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Acute Corticotropin-Releasing Factor Receptor Type 2 Agonism Results in Sustained Symptom Improvement in Myalgic Encephalomyelitis

Messages
79
I googled some info about CRHR2 and I decided to post it here, because I found it really interesting.

CRHR2 (Corticotropin-Releasing Hormone Receptor 2) in the Nucleus of the Solitary Tract Contributes to Intermittent Hypoxia-Induced Hypertension
Interestingly, CRH-producing neurons in the PVN (paraventricular nucleus of the hypothalamus) also project to the rostral ventrolateral medulla and the nucleus of the solitary tract (NTS), where they may regulate sympathetic activity and blood pressure.
Both CRHR1 and CRHR2 are expressed in the NTS, a key nucleus in integrating the peripheral chemoreflex and baroreflex inputs and regulating the sympathetic outflow.
So CRHR2 upregulation in brainstem NTS region can explain orthostatic intolerance?

In my opinion Cortene's hypothesis fits ME/CFS accurately, because the disease starts after some major stressor to the body. Maybe ME/CFS trigger shocks our stress response system via immune, endocrine or metabolic challenge and leaves critical receptor upregulated somewhere in the brain. So if our ANS is not irreversibly ruined, but only locked in dysfunctional state, maybe this disease can be fixed?
 

perrier

Senior Member
Messages
1,254
I googled some info about CRHR2 and I decided to post it here, because I found it really interesting.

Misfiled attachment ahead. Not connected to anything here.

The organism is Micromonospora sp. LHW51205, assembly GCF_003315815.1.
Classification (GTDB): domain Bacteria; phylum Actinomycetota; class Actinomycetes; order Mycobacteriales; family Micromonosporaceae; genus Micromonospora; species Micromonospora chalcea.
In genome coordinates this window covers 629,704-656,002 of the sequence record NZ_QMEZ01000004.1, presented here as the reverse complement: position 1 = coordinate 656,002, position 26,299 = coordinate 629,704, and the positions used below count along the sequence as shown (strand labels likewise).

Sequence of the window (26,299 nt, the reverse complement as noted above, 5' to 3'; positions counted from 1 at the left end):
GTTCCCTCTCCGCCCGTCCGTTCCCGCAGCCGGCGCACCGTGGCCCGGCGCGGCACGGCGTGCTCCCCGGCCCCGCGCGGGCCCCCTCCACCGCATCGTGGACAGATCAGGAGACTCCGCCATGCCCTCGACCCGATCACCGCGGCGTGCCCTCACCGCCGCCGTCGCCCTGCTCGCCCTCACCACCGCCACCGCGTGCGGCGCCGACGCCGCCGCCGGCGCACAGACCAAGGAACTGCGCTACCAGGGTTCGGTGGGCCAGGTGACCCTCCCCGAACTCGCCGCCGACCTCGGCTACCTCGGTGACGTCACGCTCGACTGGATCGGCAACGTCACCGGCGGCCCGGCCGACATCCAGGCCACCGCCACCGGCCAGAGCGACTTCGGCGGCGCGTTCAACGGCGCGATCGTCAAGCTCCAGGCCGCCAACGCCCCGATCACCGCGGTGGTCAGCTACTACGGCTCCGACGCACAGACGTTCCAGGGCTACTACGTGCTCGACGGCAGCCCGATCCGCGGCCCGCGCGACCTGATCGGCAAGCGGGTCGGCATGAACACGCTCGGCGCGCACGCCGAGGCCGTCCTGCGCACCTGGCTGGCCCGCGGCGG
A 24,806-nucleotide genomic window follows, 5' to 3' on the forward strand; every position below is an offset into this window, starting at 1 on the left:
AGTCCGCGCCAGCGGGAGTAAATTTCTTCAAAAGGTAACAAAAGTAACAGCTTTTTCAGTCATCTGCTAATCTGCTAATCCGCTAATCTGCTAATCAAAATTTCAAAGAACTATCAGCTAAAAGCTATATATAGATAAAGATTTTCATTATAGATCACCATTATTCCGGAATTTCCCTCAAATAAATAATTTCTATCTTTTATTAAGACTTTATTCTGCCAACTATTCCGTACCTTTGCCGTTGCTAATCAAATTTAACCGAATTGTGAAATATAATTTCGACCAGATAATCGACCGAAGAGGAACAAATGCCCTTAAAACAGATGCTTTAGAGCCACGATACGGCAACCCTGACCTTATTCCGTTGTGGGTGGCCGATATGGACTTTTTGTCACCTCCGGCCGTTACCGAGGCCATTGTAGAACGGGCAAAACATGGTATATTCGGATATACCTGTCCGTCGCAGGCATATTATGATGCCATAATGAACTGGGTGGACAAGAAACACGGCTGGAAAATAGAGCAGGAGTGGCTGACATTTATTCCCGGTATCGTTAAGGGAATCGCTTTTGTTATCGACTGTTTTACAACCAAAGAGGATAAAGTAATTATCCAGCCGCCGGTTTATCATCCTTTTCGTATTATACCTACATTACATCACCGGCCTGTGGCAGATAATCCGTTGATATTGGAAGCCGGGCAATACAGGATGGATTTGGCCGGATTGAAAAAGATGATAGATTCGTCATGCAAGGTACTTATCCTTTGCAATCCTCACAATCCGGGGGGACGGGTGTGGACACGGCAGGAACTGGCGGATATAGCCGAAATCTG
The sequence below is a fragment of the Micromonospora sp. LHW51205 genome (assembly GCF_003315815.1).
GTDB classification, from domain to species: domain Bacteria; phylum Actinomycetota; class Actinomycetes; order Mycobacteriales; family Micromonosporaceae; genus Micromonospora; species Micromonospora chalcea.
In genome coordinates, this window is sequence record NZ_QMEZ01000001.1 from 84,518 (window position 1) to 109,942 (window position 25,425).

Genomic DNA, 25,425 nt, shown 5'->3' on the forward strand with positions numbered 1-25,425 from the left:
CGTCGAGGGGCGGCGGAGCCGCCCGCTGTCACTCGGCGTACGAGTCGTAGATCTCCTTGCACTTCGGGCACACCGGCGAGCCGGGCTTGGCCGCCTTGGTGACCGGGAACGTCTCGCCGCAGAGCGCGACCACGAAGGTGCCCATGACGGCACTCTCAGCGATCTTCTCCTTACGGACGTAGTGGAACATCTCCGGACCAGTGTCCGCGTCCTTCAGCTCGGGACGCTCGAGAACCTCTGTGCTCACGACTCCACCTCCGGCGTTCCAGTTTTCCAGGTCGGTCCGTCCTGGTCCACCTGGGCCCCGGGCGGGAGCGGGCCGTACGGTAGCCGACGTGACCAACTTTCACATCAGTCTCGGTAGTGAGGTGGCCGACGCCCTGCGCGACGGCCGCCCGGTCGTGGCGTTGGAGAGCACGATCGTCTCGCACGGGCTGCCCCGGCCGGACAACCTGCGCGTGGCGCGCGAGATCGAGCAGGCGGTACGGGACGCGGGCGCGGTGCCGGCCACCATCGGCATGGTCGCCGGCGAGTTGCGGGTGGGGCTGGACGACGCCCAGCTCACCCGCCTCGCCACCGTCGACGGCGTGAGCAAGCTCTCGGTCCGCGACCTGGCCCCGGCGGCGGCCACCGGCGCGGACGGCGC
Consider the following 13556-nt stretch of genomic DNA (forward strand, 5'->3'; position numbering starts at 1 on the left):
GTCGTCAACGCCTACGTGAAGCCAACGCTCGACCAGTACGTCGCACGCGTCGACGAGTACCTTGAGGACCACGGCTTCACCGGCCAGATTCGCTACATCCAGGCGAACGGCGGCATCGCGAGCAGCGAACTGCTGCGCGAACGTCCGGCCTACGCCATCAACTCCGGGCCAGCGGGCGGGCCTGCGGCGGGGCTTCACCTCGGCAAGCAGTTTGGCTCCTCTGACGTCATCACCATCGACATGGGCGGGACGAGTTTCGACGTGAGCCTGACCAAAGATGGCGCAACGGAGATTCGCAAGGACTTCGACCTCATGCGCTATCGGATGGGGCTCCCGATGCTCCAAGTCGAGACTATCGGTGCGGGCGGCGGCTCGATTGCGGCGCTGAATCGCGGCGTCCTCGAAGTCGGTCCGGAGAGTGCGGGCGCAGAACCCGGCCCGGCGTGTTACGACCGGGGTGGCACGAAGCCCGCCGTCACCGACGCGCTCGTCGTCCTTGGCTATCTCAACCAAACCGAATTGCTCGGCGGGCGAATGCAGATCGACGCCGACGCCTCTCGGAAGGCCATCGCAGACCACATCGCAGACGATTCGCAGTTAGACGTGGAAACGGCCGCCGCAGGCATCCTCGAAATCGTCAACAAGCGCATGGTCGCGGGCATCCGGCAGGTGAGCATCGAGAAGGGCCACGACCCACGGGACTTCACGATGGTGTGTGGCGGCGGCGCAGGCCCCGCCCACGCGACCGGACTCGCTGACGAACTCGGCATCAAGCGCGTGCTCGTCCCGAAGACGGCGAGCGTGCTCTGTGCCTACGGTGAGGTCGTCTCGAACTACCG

CRHR2 (Corticotropin-Releasing Hormone Receptor 2) in the Nucleus of the Solitary Tract Contributes to Intermittent Hypoxia-Induced Hypertension


So CRHR2 upregulation in brainstem NTS region can explain orthostatic intolerance?

In my opinion Cortene's hypothesis fits ME/CFS accurately, because the disease starts after some major stressor to the body. Maybe ME/CFS trigger shocks our stress response system via immune, endocrine or metabolic challenge and leaves critical receptor upregulated somewhere in the brain. So if our ANS is not irreversibly ruined, but only locked in dysfunctional state, maybe this disease can be fixed?
any updates on Cortene???
 

Learner1

Senior Member
Messages
6,305
Location
Pacific Northwest
I googled some info about CRHR2 and I decided to post it here, because I found it really interesting.

CRHR2 (Corticotropin-Releasing Hormone Receptor 2) in the Nucleus of the Solitary Tract Contributes to Intermittent Hypoxia-Induced Hypertension


So CRHR2 upregulation in brainstem NTS region can explain orthostatic intolerance?

In my opinion Cortene's hypothesis fits ME/CFS accurately, because the disease starts after some major stressor to the body. Maybe ME/CFS trigger shocks our stress response system via immune, endocrine or metabolic challenge and leaves critical receptor upregulated somewhere in the brain. So if our ANS is not irreversibly ruined, but only locked in dysfunctional state, maybe this disease can be fixed?
I think my dysautonomia is caused by autoimmune antibodies. So, I don't think this theory applies. Most dysautonomia is known to be autoimmune these days, though there are some that are caused by thiamine deficiency. Maybe you have a third theory.
 
Messages
79
any updates on Cortene???
I don't know, but I really want to hear anything about Cortene at least in 2022.

I think my dysautonomia is caused by autoimmune antibodies. So, I don't think this theory applies. Most dysautonomia is known to be autoimmune these days, though there are some that are caused by thiamine deficiency. Maybe you have a third theory.

Every complex mechanism can broke itself when something unintentionally bad happens, at certain time and given circumstances. I don't know anything about autoimmune process, and thiamine defiency is very rare, but since our ANS is very complex, I think it's possible to break it with some external stimulus, unfortunately.